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Netflix's 3 Body Problem Transforms a Dense Sci-Fi Novel Into a Smart, Gripping Thriller

John Bradley and Jess Hong in <i>3 Body Problem</i> Credit - Netflix

Netflix’s 3 Body Problem might be the biggest TV series to hit Earth this year. The science-fiction epic unites Game of Thrones creators David Benioff and D.B. Weiss with The Terror: Infamy co-creator Alexander Woo in an adaptation of one of the 21st century’s most celebrated books. Chinese author Cixin Liu’s Hugo-winning The Three-Body Problem—published in his home country in 2006, then expanded into a trilogy that has been translated into dozens of languages—is a fascinating novel of ideas. The cover of the American edition boasts an endorsement from Barack Obama, who calls it “wildly imaginative.”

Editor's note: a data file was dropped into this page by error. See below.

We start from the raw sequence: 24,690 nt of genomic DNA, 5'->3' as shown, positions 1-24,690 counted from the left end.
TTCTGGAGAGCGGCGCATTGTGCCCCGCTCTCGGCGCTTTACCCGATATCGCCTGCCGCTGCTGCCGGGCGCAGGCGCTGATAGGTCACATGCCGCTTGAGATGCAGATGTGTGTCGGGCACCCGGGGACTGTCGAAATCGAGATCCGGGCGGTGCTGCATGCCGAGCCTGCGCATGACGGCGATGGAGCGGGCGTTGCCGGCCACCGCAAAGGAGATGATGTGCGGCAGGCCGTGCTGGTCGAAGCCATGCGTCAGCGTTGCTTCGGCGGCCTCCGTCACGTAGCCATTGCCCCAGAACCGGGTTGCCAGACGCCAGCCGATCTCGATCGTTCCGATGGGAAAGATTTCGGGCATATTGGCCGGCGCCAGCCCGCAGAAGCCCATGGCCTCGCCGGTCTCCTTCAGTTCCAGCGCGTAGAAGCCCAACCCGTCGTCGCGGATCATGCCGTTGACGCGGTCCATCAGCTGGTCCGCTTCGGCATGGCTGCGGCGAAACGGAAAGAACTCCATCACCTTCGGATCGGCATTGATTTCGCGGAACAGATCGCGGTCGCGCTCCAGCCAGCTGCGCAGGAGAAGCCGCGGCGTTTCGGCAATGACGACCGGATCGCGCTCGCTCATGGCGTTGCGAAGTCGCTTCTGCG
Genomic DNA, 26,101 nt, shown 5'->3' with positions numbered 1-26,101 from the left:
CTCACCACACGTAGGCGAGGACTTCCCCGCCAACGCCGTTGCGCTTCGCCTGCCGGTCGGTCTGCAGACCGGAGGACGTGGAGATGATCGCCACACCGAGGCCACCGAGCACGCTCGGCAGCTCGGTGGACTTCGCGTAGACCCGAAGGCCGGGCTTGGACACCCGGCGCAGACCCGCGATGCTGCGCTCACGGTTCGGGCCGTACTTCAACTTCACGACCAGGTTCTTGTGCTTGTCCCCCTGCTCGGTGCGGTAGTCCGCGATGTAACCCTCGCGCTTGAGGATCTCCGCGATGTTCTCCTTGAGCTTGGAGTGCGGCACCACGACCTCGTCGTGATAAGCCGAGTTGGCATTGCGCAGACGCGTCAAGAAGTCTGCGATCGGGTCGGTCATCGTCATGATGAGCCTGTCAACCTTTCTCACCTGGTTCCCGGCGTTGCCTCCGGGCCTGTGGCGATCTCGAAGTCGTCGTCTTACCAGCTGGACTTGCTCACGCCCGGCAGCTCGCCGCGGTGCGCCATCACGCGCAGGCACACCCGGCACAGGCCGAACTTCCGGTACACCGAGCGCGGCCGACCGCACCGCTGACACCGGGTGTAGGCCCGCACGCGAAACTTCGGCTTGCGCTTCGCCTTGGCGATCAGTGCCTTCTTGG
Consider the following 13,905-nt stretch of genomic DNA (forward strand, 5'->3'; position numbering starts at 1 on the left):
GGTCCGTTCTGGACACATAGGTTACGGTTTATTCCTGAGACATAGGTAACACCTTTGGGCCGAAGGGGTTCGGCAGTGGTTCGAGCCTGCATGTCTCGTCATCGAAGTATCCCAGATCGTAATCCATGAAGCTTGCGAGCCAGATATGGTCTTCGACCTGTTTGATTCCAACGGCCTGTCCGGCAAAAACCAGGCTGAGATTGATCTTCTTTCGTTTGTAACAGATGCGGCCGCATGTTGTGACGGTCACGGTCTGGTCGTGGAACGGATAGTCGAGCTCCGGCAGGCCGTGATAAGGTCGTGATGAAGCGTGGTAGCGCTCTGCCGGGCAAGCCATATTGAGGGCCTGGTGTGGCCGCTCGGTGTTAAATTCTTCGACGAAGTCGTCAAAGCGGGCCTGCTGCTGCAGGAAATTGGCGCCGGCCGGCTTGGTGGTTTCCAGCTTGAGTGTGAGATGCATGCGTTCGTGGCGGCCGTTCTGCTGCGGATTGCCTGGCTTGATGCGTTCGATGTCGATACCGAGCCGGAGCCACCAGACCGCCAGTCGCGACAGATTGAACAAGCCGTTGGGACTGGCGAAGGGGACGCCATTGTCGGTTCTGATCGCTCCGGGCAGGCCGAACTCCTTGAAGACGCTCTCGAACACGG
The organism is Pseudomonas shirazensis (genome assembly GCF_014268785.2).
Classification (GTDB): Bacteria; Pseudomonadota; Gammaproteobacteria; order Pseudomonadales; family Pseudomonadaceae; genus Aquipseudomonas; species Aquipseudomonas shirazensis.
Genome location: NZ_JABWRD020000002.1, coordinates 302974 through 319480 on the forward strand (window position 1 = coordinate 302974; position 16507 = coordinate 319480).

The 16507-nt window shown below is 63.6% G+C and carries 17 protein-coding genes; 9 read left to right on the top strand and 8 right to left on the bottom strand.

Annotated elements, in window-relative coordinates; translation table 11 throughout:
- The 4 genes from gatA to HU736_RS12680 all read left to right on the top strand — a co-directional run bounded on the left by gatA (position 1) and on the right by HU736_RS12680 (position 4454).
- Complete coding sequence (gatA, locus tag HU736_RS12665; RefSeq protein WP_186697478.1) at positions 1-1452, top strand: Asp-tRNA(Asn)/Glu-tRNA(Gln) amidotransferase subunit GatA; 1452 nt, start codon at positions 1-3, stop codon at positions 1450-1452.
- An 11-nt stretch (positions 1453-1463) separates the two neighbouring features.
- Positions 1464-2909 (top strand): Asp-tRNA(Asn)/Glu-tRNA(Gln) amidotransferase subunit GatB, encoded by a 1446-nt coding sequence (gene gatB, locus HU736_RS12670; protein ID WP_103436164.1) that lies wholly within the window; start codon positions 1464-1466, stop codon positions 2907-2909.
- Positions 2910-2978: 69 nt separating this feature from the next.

It certainly is. Choppily written, dense with theoretical physics and philosophy, and dependent on the depiction of an alien race whose physical form is never described, the book also poses unique challenges for anyone looking to adapt it for the screen. Benioff, Weiss, and Woo have been remarkably successful at transforming Liu’s work into a gripping sci-fi thriller (premiering March 21), without either dumbing it down or boring viewers with hours’ worth of whiteboard lectures.